By Shinya Machida / Yomiuri Shimbun Staff WriterAcclaimed author Haruki Murakami hosted a live music performance in Tokyo on June 26 to commemorate the 40th anniversary of his literary debut.
Titled “Murakami JAM,” the event revealed a hospitable side of the typically media-shy author’s character and put his love of music center stage. It was also the first public recording of his Tokyo FM show “Murakami RADIO.”
Before the performance, Murakami was checking the condition of the records he planned to play. The unfamiliar setting of a public performance appeared to have triggered a bout of stage fright in the 70-year-old author, but as he listened to a selection of his favorite tunes, the signs of nervousness disappeared.
The performance included a reading of “Tenjoura (Under the roof)” from his short-story collection “Yoru no Kumozaru” (Spider monkey of the night).
In a discussion with “running buddy” Shinya Yamanaka, director of Kyoto University’s Center for iPS Cell Research and Application, he shared some information about his novel “1Q84.” Confirming a rumor that a sequel may be in the works, Murakami said: “[After writing ‘Book Three’], I still had the stories for what occurs before and after [the novel]. I thought about writing them but it seemed like too much effort so I didn’t. It’s a long and complicated story. Writing sequels is laborious work.”
In another part of the show, he recalled a period when he had writer’s block around the time “Norwegian Wood” became a bestseller. “I actually really like writing,” he said.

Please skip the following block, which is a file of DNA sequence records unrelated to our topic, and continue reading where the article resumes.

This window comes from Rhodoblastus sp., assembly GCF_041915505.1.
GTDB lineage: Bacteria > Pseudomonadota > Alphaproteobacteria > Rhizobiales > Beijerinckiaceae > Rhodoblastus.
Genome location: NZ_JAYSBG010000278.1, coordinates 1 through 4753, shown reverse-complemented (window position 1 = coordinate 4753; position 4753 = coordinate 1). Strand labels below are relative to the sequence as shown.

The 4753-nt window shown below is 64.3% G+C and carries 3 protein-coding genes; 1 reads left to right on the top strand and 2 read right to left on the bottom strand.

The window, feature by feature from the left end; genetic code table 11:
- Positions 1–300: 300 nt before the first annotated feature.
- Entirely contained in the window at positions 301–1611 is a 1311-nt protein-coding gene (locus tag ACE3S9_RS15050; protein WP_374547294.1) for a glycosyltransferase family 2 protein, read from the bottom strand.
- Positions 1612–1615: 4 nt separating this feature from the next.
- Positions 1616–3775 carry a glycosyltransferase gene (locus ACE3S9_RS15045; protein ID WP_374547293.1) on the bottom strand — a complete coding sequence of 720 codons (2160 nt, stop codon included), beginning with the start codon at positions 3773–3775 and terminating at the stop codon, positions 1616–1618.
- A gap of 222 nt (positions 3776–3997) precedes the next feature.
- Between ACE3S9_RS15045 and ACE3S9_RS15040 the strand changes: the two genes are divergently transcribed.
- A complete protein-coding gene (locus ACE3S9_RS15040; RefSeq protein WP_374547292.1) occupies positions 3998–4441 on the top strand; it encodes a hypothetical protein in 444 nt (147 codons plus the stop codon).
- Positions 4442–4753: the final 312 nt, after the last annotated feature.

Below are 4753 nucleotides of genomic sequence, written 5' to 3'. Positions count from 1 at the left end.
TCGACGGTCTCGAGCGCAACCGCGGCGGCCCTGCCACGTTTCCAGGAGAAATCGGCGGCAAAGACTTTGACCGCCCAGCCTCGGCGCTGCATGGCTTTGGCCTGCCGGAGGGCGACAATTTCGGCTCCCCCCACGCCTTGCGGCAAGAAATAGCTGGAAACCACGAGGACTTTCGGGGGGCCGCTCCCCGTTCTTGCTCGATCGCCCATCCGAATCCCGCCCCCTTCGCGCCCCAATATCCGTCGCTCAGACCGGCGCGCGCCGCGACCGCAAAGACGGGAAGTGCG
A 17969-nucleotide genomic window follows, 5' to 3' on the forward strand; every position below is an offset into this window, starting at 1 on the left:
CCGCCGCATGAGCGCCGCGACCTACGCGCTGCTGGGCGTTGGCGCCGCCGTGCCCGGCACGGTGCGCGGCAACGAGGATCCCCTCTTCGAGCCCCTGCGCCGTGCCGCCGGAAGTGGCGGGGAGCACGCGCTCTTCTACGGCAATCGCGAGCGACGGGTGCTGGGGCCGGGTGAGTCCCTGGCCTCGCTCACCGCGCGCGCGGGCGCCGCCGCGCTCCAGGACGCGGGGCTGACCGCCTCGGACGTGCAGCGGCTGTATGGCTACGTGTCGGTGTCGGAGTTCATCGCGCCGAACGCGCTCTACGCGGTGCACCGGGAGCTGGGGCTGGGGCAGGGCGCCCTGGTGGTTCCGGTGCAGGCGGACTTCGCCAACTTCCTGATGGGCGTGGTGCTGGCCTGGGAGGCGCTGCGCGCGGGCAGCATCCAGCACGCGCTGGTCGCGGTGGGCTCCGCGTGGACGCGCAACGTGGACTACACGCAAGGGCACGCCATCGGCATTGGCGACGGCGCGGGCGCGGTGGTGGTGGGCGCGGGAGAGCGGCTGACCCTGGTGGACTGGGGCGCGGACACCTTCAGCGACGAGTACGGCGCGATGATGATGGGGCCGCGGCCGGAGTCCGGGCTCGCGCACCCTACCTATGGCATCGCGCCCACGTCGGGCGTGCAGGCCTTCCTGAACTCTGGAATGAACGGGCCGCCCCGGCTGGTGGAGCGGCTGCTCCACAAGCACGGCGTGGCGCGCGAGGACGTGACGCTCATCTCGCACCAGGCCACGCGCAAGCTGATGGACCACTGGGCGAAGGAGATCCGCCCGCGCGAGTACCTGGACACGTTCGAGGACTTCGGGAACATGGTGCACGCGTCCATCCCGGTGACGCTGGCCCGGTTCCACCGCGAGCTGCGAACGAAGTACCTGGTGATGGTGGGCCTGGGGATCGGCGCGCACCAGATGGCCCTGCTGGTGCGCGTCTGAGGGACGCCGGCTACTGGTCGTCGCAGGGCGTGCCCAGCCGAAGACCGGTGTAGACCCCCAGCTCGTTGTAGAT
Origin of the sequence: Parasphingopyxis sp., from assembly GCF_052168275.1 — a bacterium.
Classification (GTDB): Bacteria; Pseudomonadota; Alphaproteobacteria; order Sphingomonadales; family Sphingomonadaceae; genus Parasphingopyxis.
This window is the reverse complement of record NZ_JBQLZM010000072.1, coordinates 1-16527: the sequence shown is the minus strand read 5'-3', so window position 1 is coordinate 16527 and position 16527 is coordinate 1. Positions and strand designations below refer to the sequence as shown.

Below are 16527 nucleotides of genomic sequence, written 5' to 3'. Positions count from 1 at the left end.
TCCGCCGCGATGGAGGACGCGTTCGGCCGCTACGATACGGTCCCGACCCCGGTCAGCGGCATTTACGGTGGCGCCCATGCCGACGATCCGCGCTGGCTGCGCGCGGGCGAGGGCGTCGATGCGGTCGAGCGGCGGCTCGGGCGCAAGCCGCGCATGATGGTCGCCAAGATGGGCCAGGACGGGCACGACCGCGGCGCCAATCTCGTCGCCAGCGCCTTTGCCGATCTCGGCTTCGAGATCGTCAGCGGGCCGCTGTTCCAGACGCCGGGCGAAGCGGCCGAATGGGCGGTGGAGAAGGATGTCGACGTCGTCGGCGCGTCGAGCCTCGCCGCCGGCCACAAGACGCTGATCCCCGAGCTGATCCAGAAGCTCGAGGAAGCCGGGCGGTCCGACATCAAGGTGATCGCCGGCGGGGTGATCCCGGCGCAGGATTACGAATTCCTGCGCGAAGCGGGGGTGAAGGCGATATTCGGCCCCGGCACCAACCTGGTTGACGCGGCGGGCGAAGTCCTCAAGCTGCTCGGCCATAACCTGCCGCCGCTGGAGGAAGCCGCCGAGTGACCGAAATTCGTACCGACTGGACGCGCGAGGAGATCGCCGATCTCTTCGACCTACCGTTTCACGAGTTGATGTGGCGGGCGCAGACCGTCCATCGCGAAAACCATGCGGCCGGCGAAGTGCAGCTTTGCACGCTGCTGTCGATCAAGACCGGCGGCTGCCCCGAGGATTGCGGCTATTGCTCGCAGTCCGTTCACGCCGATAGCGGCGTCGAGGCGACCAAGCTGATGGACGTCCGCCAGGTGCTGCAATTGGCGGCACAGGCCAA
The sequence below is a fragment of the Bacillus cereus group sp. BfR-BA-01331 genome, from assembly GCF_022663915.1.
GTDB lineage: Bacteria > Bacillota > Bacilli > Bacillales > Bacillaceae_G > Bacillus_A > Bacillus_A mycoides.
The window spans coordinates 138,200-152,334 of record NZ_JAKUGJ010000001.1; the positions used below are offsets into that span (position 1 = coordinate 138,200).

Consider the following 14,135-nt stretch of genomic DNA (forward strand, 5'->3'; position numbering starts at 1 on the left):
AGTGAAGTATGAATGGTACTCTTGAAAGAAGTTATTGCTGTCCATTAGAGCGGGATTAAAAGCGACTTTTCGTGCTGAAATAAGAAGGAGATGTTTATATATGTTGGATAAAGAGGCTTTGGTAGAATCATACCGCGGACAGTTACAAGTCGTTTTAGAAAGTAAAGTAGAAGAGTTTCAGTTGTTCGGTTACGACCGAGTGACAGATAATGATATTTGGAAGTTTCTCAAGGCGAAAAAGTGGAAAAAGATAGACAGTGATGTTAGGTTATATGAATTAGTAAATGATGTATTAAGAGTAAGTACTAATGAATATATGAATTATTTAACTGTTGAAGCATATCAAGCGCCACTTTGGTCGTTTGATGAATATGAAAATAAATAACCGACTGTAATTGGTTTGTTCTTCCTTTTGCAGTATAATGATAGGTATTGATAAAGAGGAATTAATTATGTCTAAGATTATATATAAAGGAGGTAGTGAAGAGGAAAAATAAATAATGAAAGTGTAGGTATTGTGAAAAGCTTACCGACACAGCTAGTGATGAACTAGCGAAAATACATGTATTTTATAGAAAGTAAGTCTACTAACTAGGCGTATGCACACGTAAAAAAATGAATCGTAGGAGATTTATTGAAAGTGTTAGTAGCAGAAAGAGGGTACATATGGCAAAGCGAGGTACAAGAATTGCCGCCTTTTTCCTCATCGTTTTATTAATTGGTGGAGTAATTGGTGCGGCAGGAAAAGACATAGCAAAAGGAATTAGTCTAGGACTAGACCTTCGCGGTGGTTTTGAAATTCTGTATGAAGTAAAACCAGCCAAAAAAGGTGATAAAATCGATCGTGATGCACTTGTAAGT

He also discussed the influence of the time he spent managing a jazz cafe in his younger days. “Even now when I go to music clubs, out of habit I count the number of people. I imagine to myself if the cover charge is this much and with this many people how much would the performance fee be?” he said.
The event, which was more than three and a half hours long, culminated in a performance of the jazz standard “A Night in Tunisia.”
Veteran musician Eiji Kitamura delivered a delightful performance on clarinet, leaning slightly toward legendary saxophonist Sadao Watanabe and Junko Onishi, who was monumental on the piano.
Murakami once wrote an essay on music titled “Imi ga nakereba swing wa nai” (If there’s no meaning, there’ll be no swing).
The splendid session, which marked a milestone in the author’s life, definitely had a powerful, pulsating swing as the sounds from the performers collided with each other.